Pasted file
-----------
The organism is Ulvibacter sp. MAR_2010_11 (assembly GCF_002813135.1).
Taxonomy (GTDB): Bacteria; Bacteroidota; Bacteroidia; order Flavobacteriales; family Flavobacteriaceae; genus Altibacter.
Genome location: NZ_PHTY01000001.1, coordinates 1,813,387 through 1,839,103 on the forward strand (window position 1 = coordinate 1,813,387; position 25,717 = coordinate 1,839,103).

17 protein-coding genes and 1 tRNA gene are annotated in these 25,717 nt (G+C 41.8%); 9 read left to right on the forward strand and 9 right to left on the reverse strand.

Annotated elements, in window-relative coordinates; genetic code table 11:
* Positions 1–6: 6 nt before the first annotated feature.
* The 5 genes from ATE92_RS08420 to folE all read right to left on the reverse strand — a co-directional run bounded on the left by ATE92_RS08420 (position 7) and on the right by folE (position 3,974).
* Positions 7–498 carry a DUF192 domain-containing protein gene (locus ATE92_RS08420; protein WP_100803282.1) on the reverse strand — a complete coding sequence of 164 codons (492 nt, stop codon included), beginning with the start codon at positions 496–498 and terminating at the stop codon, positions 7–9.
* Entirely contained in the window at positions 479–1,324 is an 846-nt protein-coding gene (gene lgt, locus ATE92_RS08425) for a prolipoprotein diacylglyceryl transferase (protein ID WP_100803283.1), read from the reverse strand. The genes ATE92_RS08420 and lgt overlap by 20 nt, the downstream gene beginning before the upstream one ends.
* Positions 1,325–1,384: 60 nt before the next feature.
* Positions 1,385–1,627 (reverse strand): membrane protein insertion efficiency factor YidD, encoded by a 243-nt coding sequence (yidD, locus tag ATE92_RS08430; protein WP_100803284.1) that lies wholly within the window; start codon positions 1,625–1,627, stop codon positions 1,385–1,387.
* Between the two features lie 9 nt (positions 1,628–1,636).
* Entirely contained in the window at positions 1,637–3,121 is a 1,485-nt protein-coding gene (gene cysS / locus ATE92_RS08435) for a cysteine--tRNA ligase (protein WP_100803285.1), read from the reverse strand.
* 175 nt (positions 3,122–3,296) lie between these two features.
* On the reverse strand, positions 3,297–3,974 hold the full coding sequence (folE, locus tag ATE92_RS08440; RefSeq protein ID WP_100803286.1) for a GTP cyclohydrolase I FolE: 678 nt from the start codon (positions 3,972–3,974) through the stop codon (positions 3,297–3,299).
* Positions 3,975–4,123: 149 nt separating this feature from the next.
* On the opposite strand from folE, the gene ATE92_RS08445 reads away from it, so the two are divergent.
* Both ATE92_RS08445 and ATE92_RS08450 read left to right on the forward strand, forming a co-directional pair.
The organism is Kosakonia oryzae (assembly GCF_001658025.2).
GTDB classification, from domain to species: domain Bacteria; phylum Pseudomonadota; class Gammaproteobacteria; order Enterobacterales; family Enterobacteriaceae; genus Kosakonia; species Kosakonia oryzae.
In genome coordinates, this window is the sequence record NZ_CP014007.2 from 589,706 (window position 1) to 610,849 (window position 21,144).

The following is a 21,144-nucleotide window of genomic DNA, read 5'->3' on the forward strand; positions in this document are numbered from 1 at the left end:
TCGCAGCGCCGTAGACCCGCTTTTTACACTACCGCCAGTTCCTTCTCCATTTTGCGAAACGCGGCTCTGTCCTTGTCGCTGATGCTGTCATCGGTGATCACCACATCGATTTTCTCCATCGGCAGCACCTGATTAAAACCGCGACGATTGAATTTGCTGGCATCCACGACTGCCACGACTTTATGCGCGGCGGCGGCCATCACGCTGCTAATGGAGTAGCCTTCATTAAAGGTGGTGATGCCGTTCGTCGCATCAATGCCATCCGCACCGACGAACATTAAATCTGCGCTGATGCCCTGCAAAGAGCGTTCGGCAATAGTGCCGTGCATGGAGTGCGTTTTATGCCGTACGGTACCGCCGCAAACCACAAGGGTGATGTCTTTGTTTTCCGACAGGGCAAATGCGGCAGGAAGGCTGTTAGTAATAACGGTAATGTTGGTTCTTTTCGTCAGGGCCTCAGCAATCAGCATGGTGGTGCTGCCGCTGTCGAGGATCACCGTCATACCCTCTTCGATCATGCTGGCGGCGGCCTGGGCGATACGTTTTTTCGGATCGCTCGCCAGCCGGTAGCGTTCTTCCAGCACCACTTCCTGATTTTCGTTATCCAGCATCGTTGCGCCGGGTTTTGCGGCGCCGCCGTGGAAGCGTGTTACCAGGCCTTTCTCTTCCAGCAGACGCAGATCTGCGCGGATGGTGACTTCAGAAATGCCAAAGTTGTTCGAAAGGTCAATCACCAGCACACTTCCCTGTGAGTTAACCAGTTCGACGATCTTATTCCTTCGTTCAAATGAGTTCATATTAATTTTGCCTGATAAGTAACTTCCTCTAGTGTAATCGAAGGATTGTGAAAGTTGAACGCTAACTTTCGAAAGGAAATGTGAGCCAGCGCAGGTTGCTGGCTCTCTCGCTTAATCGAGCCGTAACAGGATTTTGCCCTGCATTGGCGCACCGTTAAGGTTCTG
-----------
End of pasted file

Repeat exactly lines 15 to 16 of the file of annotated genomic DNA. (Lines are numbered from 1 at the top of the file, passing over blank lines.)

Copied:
* On the reverse strand, positions 3,297–3,974 hold the full coding sequence (folE, locus tag ATE92_RS08440; RefSeq protein ID WP_100803286.1) for a GTP cyclohydrolase I FolE: 678 nt from the start codon (positions 3,972–3,974) through the stop codon (positions 3,297–3,299).
* Positions 3,975–4,123: 149 nt separating this feature from the next.